Everything and the Kitchen Sink: Household Goods Donation Program Helps Oklahoma
BY MARY BRUZZESE
Richard and Margarette Baze, representatives of the VVA Household Goods Donation Program (HGDP), own Value Village Thrift Shop in Oklahoma City, which exclusively sells items donated to the HGDP. When the devastating tornado ripped through the Moore, Oklahoma, area on May 20, killing 24, injuring 377, and severely damaging or destroying 1,200 homes, the Bazes sprang into action.
“We’re very near Moore,” Richard Baze said, “so we felt compelled to be a part of the relief effort.” The night after the tornado hit, the Bazes drove out to Moore to assess the situation. “We were officially on site the next day, and we’ve never left,” Baze said.
The Bazes set up a VVA station in a vacant building in Moore, offering an array of free items to the tornado victims. The Bazes were also in daily communication with the Red Cross and local churches that had joined the relief effort, offering them whatever items they needed to distribute to victims. The Bazes also drove around the affected area in their VVA pickup service trucks, distributing items to tornado victims.
After the Moore tornado hit, Quentin Butcher, director of business affairs for the HGDP, called the Bazes to check on them, as he knew they live near Moore. After hearing about their relief efforts, he sent vouchers to the Bazes that victims could use to pick up items from their thrift shop.
“We saw a need,” Butcher said, “and we saw a way to help.” After receiving the VVA vouchers, the Bazes drove around Moore handing them out.
Meanwhile, Mickey Weill, the vice president of sales development for Protravel International in Beverly Hills, California, wanted to do something to help the Moore tornado victims. “The night after the tornado hit,” Weill said, “I went to bed thinking, ‘What if you woke up in the morning and everything was gone?’ ”
The next day Weill began to look for organizations through which he could donate clothing and other items to the victims. That led him to VVA’s HGDP. Through the HGDP clothing donation website, www.ClothingDonations.org. Weill was able to contact Butcher and the Bazes.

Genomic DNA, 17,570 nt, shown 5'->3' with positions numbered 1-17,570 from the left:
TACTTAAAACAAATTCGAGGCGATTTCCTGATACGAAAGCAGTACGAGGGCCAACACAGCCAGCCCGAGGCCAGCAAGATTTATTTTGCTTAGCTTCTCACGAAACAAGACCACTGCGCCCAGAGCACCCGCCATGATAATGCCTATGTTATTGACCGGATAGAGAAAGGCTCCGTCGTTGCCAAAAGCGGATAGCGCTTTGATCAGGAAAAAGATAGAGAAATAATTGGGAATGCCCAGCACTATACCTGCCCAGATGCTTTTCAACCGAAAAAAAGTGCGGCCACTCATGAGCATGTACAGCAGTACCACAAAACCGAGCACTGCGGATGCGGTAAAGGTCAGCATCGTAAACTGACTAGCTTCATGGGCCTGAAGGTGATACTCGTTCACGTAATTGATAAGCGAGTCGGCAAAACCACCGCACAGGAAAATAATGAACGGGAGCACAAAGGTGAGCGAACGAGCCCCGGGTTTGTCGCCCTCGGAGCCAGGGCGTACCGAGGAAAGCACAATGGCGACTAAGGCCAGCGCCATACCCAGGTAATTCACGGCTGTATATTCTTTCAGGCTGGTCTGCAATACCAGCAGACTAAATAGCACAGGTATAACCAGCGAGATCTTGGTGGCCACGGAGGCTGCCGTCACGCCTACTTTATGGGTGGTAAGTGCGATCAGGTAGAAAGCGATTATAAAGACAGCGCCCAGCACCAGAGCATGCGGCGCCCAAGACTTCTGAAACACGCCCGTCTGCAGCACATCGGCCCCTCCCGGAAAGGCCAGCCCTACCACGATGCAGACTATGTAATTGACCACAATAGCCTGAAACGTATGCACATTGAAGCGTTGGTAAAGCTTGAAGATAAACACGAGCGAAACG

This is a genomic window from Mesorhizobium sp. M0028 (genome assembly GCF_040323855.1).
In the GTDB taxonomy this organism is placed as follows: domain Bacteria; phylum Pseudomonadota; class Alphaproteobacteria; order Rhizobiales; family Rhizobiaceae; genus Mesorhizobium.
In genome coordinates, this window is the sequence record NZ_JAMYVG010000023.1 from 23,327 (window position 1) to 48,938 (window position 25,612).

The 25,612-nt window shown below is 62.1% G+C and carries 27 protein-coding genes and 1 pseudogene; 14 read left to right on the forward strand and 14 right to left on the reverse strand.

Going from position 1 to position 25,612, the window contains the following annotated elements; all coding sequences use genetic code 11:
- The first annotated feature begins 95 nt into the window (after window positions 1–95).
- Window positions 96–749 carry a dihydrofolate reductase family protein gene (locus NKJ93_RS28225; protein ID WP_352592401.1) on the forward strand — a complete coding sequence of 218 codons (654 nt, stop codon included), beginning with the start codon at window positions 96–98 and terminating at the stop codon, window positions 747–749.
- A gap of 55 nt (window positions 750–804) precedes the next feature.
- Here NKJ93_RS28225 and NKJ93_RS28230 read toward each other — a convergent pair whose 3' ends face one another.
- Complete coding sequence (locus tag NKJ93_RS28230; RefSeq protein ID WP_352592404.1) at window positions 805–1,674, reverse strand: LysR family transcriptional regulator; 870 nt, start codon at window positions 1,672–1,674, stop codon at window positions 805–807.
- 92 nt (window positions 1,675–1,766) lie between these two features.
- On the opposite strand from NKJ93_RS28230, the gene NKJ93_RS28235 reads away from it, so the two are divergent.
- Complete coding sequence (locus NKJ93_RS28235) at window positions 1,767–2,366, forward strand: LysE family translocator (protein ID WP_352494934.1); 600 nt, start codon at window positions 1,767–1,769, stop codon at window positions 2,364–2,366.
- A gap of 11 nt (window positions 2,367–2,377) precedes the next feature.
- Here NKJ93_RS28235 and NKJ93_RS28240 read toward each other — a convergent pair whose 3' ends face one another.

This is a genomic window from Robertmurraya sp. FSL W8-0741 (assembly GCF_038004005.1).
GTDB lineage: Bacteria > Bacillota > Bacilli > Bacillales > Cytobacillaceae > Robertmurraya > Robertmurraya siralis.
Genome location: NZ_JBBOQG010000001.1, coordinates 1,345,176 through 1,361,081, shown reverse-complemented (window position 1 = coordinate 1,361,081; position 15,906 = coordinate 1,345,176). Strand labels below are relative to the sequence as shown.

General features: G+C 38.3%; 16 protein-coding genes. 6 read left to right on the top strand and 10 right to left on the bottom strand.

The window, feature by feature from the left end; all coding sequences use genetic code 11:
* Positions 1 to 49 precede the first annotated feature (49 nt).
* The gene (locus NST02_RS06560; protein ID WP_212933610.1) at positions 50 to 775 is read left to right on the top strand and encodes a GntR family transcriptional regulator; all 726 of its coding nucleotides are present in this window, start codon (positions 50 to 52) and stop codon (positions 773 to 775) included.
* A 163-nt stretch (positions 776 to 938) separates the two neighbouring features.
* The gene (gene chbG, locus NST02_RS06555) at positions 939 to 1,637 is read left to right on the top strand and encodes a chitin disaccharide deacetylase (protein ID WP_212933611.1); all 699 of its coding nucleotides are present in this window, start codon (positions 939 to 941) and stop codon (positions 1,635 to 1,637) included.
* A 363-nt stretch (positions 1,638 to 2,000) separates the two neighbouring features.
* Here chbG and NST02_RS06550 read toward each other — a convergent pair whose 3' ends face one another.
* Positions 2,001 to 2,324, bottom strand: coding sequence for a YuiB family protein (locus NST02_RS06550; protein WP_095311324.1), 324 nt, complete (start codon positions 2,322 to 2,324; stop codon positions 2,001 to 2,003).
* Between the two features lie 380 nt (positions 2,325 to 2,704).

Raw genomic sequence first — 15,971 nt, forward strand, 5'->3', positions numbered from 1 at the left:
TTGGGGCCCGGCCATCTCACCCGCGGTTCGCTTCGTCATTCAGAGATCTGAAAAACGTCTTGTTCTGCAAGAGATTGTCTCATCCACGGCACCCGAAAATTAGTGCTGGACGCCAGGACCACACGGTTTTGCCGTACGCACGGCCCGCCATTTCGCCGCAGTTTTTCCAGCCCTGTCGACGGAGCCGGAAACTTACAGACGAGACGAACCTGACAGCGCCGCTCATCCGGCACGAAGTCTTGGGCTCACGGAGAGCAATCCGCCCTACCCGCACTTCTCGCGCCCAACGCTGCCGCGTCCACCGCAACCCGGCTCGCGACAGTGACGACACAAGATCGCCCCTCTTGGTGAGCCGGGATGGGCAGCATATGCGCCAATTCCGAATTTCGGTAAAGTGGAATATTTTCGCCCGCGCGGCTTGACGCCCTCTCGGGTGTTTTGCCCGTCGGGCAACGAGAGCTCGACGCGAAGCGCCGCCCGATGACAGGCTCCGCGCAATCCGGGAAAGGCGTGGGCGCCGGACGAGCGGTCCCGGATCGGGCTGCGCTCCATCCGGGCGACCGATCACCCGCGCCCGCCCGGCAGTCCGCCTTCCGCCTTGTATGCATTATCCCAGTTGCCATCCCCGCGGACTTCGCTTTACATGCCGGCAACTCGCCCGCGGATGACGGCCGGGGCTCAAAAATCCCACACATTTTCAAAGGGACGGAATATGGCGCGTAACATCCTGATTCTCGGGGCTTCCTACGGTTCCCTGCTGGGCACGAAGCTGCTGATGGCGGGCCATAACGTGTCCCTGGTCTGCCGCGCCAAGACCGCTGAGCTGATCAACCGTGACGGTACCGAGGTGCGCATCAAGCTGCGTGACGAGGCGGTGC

Weill immediately began an effort to collect items to donate to the Moore tornado victims through the VVA HGDP. He started by talking to all the Protravel International agents, who began collecting items. Weill then contacted PROST, another travel industry organization in Los Angeles, which donated some fifty bags of clothing and household items. Weill also went to the board meeting of Stop Cancer, an L.A.-based organization that funds cancer prevention research, where he spoke about his efforts. Stop Cancer donated several bags.
As a travel agency, Protravel International is well connected to Los Angeles area hotels. After Weill reached out to the hotels, many started collecting items. “The hotels have a lot of toiletries, towels, and blankets on hand,” Weill said, “so they were able to donate a lot of those items.”
Through Protravel International’s connections, Weill was able to get in touch with Beverly Hills Transfer and Storage, which donated boxes, and with Forward Air, which offered to deliver everything to the Bazes in Oklahoma at no charge. Weill, along with several colleagues and volunteers, packed up 247 boxes of clothing, linens, and household items.
“We sent everything and the kitchen sink,” Weill said. “One of the hotels that joined the effort had two new kitchen sinks left over from remodeling that were donated.”
On May 31 the Forward Air truck arrived to pick up the items. Weill and his team packed the twenty-eight-foot truck from front to back, floor to ceiling. The truck arrived in Oklahoma on June 3. The Bazes are sorting through Weill’s donations and distributing them to the tornado victims.
Weill’s effort has continued to grow. As more L.A. area hotels and organizations have heard about his efforts, they have collected more items for the cause. Some are shipping donated items directly to the Bazes.
“These kinds of disasters are terrible,” Richard Baze said, “but it’s amazing how many people in these situations get together to help. We were able to really get the VVA name out there as a part of this relief effort.”
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